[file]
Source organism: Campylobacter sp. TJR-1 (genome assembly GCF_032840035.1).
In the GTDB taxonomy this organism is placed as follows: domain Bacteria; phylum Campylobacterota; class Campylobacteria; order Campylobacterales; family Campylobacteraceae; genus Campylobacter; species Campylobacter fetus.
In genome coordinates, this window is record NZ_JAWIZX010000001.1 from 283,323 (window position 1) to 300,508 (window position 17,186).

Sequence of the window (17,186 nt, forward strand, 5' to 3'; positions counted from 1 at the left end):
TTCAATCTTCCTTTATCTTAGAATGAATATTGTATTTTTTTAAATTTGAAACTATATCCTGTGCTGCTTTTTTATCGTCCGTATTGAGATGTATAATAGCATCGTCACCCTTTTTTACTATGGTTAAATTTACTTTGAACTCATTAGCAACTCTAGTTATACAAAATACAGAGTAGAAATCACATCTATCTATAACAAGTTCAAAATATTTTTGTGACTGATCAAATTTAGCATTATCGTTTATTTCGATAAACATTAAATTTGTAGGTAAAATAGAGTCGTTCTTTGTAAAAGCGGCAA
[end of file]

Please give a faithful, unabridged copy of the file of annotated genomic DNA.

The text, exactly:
Source organism: Campylobacter sp. TJR-1 (genome assembly GCF_032840035.1).
In the GTDB taxonomy this organism is placed as follows: domain Bacteria; phylum Campylobacterota; class Campylobacteria; order Campylobacterales; family Campylobacteraceae; genus Campylobacter; species Campylobacter fetus.
In genome coordinates, this window is record NZ_JAWIZX010000001.1 from 283,323 (window position 1) to 300,508 (window position 17,186).

Sequence of the window (17,186 nt, forward strand, 5' to 3'; positions counted from 1 at the left end):
TTCAATCTTCCTTTATCTTAGAATGAATATTGTATTTTTTTAAATTTGAAACTATATCCTGTGCTGCTTTTTTATCGTCCGTATTGAGATGTATAATAGCATCGTCACCCTTTTTTACTATGGTTAAATTTACTTTGAACTCATTAGCAACTCTAGTTATACAAAATACAGAGTAGAAATCACATCTATCTATAACAAGTTCAAAATATTTTTGTGACTGATCAAATTTAGCATTATCGTTTATTTCGATAAACATTAAATTTGTAGGTAAAATAGAGTCGTTCTTTGTAAAAGCGGCAA